The Secret Factor in China's Housing Bubble? Mistresses

The practice of buying apartments for lovers—common among wealthy men—may have serious consequences for China's economy.
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A man looks around a miniature of new apartment complex at a showroom in Beijing. (Kim Kyung-Hoon/Reuters)

Keeping a mistress is a normal part of life for successful Chinese businessmen and government officials, and in some ways they have become more visible in recent years, playing roles in corruption scandals and even, sometimes, turning in their lovers.

They and their big-spending partners may also be contributing to ever-increasing real estate prices in some of China’s biggest cities. That’s because these women, often from rural areas, are regularly kept in apartments that their lovers buy for them in urban centers, near his work or home. The practice has created entire neighborhoods of apartments in big Chinese cities filled with women who would otherwise be living at home with their families, or perhaps sharing a rental.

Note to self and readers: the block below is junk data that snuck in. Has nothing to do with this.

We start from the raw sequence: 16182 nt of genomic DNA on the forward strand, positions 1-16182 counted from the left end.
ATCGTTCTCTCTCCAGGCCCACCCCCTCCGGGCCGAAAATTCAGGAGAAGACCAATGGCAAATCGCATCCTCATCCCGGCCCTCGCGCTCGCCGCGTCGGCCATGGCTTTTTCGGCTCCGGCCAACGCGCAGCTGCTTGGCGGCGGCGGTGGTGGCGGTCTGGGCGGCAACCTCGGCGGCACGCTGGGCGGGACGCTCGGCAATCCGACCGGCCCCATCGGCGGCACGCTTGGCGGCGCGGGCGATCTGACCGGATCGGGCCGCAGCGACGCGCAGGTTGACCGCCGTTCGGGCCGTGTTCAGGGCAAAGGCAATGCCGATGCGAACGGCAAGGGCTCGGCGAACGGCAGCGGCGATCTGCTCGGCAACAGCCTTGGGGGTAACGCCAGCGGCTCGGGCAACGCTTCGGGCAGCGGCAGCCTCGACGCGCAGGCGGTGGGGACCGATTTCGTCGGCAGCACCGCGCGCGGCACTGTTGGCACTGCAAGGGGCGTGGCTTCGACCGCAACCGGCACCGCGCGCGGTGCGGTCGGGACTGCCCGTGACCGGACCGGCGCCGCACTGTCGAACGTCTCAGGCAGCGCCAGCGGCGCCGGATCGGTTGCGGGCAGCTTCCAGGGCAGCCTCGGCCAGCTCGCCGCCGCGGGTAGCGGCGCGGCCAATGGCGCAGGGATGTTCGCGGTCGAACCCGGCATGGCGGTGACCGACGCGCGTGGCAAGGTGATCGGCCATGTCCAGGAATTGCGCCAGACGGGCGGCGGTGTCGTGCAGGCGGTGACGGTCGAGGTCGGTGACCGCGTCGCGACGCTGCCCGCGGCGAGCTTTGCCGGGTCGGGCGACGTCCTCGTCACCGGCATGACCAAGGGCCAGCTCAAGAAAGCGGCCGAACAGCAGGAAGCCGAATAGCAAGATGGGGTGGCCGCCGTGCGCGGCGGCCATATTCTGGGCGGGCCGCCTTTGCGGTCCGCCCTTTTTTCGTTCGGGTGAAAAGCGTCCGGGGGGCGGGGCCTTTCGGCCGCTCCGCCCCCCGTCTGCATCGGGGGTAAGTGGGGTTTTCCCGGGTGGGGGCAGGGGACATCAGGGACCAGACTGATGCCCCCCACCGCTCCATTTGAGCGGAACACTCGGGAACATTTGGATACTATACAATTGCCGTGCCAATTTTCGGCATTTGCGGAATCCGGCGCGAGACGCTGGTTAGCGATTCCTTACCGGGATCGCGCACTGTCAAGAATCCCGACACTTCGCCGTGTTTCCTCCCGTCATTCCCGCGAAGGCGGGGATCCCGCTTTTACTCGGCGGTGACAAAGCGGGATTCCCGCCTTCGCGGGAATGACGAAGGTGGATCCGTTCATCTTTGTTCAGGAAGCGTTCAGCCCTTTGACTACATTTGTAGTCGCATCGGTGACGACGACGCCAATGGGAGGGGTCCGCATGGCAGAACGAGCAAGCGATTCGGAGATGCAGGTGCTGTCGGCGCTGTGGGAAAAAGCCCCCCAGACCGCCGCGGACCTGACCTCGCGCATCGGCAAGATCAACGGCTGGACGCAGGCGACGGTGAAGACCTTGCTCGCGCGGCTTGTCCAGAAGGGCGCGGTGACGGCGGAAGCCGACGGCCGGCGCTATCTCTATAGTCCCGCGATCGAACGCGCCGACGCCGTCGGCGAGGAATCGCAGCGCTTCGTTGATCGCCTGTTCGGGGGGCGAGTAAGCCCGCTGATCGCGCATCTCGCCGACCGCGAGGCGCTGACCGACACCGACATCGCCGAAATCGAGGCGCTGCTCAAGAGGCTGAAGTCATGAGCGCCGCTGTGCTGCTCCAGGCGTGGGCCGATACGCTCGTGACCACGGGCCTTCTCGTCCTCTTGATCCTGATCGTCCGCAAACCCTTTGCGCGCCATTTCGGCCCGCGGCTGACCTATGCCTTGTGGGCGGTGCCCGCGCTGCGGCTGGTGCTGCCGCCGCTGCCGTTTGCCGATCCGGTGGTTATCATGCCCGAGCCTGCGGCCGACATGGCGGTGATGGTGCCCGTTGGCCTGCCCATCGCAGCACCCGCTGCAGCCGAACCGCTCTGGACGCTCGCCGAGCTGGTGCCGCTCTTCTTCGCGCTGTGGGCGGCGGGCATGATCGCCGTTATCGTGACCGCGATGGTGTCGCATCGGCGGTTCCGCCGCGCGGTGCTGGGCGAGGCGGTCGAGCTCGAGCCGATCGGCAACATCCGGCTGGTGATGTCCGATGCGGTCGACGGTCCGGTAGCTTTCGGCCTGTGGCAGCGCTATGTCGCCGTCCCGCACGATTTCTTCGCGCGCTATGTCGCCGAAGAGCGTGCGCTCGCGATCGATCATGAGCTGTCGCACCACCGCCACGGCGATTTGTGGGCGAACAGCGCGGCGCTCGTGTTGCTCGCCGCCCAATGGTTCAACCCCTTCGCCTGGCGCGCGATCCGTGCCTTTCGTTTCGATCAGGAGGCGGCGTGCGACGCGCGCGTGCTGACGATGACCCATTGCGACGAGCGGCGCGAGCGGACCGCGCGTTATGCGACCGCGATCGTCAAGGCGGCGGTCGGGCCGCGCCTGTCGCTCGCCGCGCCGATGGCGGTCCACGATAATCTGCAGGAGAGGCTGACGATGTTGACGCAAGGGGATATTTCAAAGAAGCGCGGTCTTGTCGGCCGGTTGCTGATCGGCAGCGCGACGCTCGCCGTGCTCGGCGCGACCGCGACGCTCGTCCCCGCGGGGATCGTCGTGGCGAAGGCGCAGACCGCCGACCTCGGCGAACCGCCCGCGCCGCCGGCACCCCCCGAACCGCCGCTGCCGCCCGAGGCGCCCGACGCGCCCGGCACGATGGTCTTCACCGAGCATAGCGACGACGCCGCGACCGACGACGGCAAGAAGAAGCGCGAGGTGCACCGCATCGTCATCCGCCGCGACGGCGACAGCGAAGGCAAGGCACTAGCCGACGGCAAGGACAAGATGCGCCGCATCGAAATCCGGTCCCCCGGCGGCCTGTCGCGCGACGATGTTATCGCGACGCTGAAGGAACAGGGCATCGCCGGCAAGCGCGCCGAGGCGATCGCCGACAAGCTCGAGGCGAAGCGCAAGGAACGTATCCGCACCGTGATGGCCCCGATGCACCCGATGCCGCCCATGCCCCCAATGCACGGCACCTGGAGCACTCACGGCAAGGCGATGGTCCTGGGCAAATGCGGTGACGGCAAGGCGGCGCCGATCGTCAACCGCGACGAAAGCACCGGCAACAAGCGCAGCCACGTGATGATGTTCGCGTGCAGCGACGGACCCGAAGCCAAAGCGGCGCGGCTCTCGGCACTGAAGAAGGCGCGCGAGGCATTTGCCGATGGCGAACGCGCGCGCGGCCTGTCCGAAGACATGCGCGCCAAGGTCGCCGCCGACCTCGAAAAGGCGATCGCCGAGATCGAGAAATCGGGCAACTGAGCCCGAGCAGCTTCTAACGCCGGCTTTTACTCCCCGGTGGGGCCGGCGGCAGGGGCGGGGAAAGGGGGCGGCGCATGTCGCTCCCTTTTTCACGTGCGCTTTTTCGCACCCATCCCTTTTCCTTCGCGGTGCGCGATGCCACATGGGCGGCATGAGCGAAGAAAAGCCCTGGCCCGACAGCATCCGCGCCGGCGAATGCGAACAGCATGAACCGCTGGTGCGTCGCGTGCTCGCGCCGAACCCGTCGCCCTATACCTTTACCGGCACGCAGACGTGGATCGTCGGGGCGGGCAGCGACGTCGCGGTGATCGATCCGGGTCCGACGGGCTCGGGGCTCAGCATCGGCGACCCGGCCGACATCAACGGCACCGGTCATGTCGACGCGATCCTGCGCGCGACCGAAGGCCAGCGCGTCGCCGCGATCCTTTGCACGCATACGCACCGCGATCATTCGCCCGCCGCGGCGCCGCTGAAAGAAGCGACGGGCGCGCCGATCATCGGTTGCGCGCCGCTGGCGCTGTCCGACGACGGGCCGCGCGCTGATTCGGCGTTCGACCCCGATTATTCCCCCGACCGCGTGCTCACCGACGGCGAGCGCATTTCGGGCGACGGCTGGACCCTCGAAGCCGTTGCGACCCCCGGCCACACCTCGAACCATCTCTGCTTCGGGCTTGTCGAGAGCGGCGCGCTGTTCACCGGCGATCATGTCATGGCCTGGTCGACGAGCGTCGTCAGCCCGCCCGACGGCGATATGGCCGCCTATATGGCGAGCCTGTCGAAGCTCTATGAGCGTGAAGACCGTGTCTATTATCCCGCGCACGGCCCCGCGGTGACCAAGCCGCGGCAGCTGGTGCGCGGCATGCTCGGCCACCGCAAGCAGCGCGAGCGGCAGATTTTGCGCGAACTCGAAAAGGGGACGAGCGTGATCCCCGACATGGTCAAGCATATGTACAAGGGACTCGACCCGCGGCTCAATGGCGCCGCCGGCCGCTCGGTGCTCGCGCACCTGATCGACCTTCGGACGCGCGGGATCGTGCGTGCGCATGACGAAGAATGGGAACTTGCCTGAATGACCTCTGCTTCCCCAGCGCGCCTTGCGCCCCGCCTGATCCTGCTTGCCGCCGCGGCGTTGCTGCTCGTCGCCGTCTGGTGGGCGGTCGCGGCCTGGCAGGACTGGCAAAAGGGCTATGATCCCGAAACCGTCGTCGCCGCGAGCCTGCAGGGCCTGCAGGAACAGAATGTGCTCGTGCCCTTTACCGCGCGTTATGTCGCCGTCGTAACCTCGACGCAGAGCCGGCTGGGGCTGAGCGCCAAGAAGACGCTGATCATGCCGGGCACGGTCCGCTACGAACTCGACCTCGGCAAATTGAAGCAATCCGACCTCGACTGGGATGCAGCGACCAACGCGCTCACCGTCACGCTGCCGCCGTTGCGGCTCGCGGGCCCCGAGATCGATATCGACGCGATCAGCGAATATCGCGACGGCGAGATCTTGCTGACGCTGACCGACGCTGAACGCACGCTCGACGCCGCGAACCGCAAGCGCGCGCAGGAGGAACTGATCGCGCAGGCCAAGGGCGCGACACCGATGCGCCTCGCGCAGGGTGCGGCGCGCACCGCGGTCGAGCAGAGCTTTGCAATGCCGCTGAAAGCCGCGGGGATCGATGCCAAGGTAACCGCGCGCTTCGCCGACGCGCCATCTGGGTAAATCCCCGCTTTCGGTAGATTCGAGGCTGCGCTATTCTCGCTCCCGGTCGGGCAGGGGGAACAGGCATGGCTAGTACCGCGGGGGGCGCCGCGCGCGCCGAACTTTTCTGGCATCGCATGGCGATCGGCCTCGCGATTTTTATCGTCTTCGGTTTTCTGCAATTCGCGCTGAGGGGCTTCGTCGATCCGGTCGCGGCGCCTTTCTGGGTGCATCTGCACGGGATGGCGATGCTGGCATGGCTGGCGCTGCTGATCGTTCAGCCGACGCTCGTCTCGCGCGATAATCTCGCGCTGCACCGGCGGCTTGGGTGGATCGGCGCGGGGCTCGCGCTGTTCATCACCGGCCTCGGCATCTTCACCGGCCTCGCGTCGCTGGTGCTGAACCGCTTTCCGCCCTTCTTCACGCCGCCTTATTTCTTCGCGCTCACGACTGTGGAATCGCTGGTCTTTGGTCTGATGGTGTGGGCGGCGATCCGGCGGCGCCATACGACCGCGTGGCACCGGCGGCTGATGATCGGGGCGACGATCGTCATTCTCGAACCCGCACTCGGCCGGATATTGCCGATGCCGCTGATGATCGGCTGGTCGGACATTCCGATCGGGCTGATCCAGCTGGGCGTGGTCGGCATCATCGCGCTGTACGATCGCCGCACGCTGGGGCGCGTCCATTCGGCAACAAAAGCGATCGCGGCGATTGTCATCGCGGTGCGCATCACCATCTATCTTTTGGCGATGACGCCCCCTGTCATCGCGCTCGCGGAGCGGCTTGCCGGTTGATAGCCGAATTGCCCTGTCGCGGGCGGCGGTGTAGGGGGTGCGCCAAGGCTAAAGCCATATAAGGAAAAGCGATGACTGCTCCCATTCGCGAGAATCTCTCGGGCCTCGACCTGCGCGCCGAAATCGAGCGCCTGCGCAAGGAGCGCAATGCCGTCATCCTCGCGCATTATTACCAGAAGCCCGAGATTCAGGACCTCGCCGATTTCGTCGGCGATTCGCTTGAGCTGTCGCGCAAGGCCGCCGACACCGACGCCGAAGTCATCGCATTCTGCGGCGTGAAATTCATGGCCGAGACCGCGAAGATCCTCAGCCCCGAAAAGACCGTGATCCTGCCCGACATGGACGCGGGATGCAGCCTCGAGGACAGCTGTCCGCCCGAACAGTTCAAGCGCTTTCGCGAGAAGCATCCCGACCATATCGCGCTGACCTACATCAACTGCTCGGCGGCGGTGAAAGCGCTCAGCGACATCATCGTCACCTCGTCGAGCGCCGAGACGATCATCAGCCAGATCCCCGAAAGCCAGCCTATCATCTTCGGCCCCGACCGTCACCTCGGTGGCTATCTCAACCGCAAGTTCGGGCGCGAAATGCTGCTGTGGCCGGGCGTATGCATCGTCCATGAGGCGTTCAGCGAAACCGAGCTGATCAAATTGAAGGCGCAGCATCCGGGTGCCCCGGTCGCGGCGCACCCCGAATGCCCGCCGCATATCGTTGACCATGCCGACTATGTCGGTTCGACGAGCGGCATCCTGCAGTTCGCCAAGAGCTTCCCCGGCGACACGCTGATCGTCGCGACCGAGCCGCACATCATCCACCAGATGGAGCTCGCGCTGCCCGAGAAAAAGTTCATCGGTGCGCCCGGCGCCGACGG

In a colorful article today London-based magazine Aeon, one “ernai” or “second woman” living in a $400,000 Beijing apartment explains:

Local estate agents target provincial officials and businessmen looking to put their money into Beijing’s property bubble, and the men fill up the apartments, bought as investments, with their women. “Half of the apartments are empty,” she explained. “And the other half are full of girls.”

Quantifying how many apartments there are housing mistresses in China is close to impossible, but the practice of having, and “keeping” a mistress is widespread among the wealthy. About 90 percent of the top officials brought down by corruption scandals had mistresses, a government report from 2007 found. One had 18, it suggested. “Keeping a mistress is just like playing golf,” one real estate developer, who spent $6,100 a month to support a 20-year-old art major, told The New York Times in 2011. “Both are expensive hobbies.”

The state-run Beijing Evening Daily estimated back in 2010 that there were 200,000 mistresses living in apartments in Beijing alone, and said that if they could be driven out of the city as part of an on-going prostitution drive, there would be a “turning point” in housing prices there.

Since then, home prices have only gone way, way up.

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Heather Timmons is an Asia correspondent for Quartz.

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